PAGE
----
I think it’s safe to say that very few individuals in the Labour Party will be happy with the outcome of Jeremy Corbyn’s latest reshuffle. The Corbynites will be disappointed that Hilary Benn remained in his post, and will feel that Maria Eagle should have returned to the backbenches rather than remaining in the Shadow Cabinet. On the flip side, the anti-Corbyn lobby has been quick to rally behind Michael Dugher and Pat McFadden following their dismissals; Benn rather swiftly tweeting that:
Corbyn seemingly intended for this reshuffle to be a comprehensive purge of dissenting voices, but was forced to climb down and pick on the easy targets. If Corbyn was consistent, surely sacking Dugher for “disloyalty” would have meant dismissal for Benn, following his impassioned speech on Syria in the House of Commons.
As it stands, Corbyn has shown himself to be a weak leader. While it is no secret that the relationship between the Parliamentary Labour Party and Corbyn is tense, this reshuffle demonstrates that Corbyn has few allies within the PLP. Indeed, although sympathetic party members want the Shadow Cabinet to speak with a single, radical voice on key issues, it is increasingly clear that the Labour leader cannot deliver a united frontbench.
What we witnessed instead was a partial reshuffle designed to cohere a clear message on a single issue – Trident. By promoting Emily Thornberry to Shadow Defence Secretary, Corbyn demonstrated that Labour will at least have a united voice when speaking about the nuclear deterrent. The Labour leadership will spin this as an important first step towards a united, radical party, although it is unlikely that Corbyn supporters will be convinced that the reshuffle was an unadulterated success.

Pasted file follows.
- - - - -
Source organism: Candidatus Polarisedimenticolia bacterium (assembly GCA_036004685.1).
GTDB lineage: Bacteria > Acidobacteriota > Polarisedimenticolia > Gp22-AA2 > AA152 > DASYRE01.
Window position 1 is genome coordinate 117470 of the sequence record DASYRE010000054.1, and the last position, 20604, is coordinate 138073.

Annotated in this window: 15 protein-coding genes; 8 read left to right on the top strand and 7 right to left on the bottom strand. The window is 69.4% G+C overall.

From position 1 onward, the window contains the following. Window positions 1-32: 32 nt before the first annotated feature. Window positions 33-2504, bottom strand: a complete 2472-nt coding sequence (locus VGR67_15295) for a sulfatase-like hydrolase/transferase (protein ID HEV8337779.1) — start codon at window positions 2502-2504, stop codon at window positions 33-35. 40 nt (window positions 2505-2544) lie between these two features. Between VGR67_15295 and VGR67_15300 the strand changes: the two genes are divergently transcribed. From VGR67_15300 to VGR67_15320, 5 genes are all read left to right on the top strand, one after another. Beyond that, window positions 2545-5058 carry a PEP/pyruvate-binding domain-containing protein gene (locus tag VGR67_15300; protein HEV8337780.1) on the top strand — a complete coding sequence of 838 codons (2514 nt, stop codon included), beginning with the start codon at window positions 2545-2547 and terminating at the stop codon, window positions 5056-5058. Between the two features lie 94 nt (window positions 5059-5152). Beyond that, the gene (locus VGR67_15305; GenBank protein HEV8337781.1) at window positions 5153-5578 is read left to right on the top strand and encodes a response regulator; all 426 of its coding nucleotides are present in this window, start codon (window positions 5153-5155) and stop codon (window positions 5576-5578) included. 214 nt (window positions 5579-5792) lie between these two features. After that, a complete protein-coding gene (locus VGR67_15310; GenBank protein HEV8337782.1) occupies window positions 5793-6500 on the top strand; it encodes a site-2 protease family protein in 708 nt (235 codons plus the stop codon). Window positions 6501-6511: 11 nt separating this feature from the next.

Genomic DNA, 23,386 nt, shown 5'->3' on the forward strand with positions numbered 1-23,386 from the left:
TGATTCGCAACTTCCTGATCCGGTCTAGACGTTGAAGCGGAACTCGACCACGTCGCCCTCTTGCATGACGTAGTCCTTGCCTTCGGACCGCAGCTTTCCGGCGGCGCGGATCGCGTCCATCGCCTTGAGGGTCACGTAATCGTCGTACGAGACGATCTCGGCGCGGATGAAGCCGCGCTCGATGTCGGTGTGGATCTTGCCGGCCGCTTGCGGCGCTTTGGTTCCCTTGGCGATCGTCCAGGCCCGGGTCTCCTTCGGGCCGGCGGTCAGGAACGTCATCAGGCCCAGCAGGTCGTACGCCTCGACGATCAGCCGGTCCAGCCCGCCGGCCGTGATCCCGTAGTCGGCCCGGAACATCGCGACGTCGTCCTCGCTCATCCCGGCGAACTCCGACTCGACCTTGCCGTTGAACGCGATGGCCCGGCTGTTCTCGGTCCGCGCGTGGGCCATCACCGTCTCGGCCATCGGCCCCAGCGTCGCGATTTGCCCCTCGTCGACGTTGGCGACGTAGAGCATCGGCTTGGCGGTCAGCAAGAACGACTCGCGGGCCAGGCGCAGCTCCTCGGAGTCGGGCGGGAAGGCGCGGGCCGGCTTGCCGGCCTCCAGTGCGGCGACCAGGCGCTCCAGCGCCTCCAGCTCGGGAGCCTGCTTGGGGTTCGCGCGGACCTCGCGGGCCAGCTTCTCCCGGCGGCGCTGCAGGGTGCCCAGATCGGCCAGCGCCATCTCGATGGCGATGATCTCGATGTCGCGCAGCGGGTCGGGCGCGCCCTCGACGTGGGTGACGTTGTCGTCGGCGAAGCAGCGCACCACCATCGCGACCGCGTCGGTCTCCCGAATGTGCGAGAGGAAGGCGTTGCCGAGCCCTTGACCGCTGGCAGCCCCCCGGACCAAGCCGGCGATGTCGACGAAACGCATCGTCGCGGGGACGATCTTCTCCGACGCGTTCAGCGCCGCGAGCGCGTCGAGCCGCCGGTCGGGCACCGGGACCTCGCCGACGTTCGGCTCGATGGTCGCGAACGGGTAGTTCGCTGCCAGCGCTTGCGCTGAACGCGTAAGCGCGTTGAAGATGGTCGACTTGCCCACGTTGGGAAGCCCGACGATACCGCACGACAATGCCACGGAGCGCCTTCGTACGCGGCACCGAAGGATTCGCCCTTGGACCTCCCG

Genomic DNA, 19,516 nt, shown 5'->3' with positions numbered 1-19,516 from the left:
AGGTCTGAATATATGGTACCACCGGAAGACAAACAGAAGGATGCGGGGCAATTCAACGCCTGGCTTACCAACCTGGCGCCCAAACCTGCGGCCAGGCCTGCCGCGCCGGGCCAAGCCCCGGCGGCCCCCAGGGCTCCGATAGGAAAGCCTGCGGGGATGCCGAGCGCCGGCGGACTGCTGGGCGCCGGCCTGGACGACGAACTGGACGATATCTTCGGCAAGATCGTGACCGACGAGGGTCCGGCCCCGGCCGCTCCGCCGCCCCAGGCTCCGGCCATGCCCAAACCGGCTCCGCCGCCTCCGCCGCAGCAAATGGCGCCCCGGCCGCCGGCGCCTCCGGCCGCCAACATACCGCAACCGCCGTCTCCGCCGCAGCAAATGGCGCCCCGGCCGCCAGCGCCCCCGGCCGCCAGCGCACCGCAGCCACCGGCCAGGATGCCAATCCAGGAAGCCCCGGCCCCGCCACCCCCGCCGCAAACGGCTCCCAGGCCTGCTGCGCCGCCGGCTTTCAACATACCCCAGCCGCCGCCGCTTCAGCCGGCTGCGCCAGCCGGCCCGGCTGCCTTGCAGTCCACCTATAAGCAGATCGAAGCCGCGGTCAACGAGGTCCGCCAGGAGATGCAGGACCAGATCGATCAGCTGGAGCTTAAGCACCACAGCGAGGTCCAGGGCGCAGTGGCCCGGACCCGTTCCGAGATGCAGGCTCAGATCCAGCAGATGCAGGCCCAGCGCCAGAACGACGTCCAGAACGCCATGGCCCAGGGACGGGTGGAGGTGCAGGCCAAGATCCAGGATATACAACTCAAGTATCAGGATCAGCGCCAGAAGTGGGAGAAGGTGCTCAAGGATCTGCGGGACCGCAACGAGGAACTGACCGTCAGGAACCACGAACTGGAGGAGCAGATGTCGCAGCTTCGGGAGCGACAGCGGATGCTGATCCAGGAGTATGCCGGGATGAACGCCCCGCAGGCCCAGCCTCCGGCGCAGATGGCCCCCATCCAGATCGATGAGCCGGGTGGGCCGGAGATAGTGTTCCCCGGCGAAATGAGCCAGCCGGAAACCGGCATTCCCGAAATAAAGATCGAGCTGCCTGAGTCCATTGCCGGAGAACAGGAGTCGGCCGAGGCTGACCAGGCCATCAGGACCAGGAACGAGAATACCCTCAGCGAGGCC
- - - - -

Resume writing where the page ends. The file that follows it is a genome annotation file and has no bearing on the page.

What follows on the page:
In addition, as soon as Corbyn realised he was in no position to purge dissent entirely, he chose instead to make martyrs out of Benn’s allies within the Shadow Cabinet. First, he sacked Dugher, who lashed out by declaring: “…what we've seen in recent weeks is a number of good hardworking loyal members of the shadow cabinet being systematically trashed, in terms of their reputations, in their newspapers by people in the employment of Jeremy Corbyn”. Labour’s Deputy Leader Tom Watson was among the first to praise the outgoing Culture Secretary, saying that "Michael Dugher is a rare politician – a talented working-class MP who hasn't lost his strong Yorkshire roots.” The willingness of prominent Labour MPs to rally around sacked frontbenchers evidences Corbyn's isolation. Given the levels of antipathy towards Corbyn on the backbenches, those sacked could well catalyse any potential coup against his leadership. It may well have been wiser to have retained their services.
Epitomised by an agonising reshuffle which spanned nearly two days, Corbyn’s leadership looks increasingly weak and without any long-term strategic vision. His previously divided frontbench remains only slightly less divided with the appointment of a compliant Shadow Defence Secretary. The sacked McFadden and Dugher will no doubt cause more trouble for Corbyn on the backbenches and Corbyn would do well to tread carefully. Certainly there is an increasing appetite for a coup within the PLP. This Machiavellian manoeuvring is not representative of the “kinder, gentler politics” we were promised, and perhaps it is symptomatic of Corbyn’s awareness of his alienation within the party. If he doesn’t try to save himself, he knows that few others will.